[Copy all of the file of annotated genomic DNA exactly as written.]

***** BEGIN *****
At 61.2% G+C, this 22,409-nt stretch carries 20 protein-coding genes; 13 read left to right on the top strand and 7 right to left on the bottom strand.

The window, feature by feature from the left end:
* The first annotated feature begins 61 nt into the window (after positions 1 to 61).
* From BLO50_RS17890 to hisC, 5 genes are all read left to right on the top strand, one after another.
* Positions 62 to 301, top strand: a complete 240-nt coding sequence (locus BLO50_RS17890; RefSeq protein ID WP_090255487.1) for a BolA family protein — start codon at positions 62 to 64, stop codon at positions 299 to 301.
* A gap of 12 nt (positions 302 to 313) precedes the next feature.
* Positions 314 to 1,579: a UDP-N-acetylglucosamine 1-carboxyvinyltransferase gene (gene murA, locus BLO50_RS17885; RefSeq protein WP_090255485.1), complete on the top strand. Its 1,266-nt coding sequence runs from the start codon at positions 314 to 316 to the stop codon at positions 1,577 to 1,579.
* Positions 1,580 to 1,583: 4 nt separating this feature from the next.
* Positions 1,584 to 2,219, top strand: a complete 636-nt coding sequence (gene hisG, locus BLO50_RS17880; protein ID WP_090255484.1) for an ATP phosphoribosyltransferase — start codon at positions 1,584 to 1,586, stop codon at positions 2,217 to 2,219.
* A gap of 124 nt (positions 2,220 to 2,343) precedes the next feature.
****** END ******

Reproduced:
At 61.2% G+C, this 22,409-nt stretch carries 20 protein-coding genes; 13 read left to right on the top strand and 7 right to left on the bottom strand.

The window, feature by feature from the left end:
* The first annotated feature begins 61 nt into the window (after positions 1 to 61).
* From BLO50_RS17890 to hisC, 5 genes are all read left to right on the top strand, one after another.
* Positions 62 to 301, top strand: a complete 240-nt coding sequence (locus BLO50_RS17890; RefSeq protein ID WP_090255487.1) for a BolA family protein — start codon at positions 62 to 64, stop codon at positions 299 to 301.
* A gap of 12 nt (positions 302 to 313) precedes the next feature.
* Positions 314 to 1,579: a UDP-N-acetylglucosamine 1-carboxyvinyltransferase gene (gene murA, locus BLO50_RS17885; RefSeq protein WP_090255485.1), complete on the top strand. Its 1,266-nt coding sequence runs from the start codon at positions 314 to 316 to the stop codon at positions 1,577 to 1,579.
* Positions 1,580 to 1,583: 4 nt separating this feature from the next.
* Positions 1,584 to 2,219, top strand: a complete 636-nt coding sequence (gene hisG, locus BLO50_RS17880; protein ID WP_090255484.1) for an ATP phosphoribosyltransferase — start codon at positions 1,584 to 1,586, stop codon at positions 2,217 to 2,219.
* A gap of 124 nt (positions 2,220 to 2,343) precedes the next feature.